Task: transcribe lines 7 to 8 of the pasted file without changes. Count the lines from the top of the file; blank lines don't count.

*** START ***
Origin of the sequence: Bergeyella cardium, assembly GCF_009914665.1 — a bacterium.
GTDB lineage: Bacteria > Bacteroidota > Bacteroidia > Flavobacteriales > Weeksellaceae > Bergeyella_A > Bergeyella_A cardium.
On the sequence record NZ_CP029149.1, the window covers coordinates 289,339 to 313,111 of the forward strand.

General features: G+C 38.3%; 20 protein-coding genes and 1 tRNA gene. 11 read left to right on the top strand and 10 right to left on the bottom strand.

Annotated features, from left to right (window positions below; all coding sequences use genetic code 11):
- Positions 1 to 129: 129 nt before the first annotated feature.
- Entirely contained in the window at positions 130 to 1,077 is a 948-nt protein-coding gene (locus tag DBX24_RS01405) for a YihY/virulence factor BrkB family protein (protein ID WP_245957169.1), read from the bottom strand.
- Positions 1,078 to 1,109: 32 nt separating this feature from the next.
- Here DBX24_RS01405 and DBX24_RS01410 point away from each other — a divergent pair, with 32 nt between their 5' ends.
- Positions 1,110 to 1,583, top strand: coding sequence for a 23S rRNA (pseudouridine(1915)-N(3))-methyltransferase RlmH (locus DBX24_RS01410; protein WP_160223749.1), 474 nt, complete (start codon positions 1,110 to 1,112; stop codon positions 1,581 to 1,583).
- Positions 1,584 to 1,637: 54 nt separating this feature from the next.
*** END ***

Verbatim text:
- Entirely contained in the window at positions 130 to 1,077 is a 948-nt protein-coding gene (locus tag DBX24_RS01405) for a YihY/virulence factor BrkB family protein (protein ID WP_245957169.1), read from the bottom strand.
- Positions 1,078 to 1,109: 32 nt separating this feature from the next.